Ravi who had been to the temple more than once led us to the place where the langar is served. But before that let me tell you what a langar is.

Golden Temple has one of India’s mega kitchen, it serves thousands of people food everyday as a form of charity. Many people volunteer to help, and help with cooking, serving and cleaning.

My father – who is always concerned I go around traveling was the one who recommended we surely have the langar. So, Papa’s word taken, we sat in the lines of hundreds. 

In Langar, they served us Roti made of corn, curry made from gram seeds, a form of sherbet, and kheer as a desert. I shoved the food down my throat like an animal (do not judge me as I was very hungry.)

I must say  the best lunch ever. Kindness and generosity do fill your stomach.

Wagah Border

Tummies full, and soul sated. We were bound to Attari- Wagah Border. It is the most controversial place you can be in India other than Kashmir. It is the border between India and Pakistan, and that is the closest I have been to Pakistan.

We reached there at 3 in the afternoon , the sun did not take it easy and kept blazing over our heads. We were led by a soldier to the entrance, he was graceful enough to help us out.

And then we had to stand in line for the security process. Ravi knew all the places like the back of his hand, so he advised us not to take any purses with us, just our phones.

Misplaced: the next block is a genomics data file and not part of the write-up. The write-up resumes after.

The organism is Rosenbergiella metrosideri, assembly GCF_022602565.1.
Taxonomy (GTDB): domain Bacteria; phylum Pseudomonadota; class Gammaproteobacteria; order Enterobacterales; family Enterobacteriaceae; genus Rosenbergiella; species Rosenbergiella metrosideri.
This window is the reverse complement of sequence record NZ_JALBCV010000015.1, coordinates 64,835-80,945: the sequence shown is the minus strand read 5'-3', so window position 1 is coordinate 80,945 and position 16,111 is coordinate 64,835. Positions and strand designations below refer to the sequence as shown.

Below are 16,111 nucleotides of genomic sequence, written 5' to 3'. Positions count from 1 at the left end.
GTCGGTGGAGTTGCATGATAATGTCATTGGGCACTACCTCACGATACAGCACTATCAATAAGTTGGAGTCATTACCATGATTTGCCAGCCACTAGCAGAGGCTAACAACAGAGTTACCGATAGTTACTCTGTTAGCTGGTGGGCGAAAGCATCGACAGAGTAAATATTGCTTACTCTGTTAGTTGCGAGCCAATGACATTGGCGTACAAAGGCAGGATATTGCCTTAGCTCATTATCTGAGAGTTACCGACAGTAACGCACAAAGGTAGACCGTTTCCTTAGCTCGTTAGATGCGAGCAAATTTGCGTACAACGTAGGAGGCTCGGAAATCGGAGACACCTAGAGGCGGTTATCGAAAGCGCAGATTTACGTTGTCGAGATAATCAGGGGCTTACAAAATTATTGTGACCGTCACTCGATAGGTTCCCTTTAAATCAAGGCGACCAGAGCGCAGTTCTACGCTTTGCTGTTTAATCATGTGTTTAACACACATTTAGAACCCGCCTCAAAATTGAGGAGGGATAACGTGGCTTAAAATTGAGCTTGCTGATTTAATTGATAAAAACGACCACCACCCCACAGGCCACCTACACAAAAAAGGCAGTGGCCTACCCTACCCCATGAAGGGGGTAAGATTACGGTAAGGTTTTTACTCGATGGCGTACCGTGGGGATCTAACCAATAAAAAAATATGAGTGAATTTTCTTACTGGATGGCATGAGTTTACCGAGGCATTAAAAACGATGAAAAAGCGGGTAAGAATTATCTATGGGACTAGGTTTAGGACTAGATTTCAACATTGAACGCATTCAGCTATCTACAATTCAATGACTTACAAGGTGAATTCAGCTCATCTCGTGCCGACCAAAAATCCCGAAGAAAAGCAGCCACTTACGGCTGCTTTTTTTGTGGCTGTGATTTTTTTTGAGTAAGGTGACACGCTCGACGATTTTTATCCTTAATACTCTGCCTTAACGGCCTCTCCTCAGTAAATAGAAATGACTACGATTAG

After the security process, we lost each other. We sat in different groups all around the place. But it did not matter because the enormity of the moment outweighed it all.

I was about to witness the full on India VS Pakistan live. The program here lasts for exactly an hour and starts 4:30 in winters and 5 in summers.

Exactly at five, we met our host. He had a charismatic personality and did not need a knife. His expression were enough to make the audience cheer. The ceremony has a specific order as it is a face off between two arch enemies.

Dance was the first one, we were to dance and cheer long enough to beat the Pakistanis out on the other side of the border. It was a friendly rivalry but I couldn’t feel any less patriotic.

After all the cheering and dancing, it was time to get back to business. Woman soldiers led our troops to the gate, and when the gate between India and Pakistan was finally open everybody was up, no single one sat.

Then, the two sides started showing off their strength by parade. It was the kind you can’t put to words, you have to be there to experience it. As the face off continued, the flags of both countries were slowly taken down.

It was the crowning glory of the ceremony. Personally I could not take my eyes of the soldiers of BSF in all their sturdy uniform, I had huge women crushes that day with the female ones.

Visiting Wagah border made me realize how tough these humans actually are, standing day and night in the sun, guarding the borders, going to war. A huge salute to all the soldiers!

The return journey to Delhi filled me with a bitter-sweet feeling, I didn’t want to stop traveling but I had to be home for my parent’s anniversary.

As the Punjabi songs played in the background of the car, I couldn’t help but smile. These songs will always remind of the places I went to, so I downloaded all of them.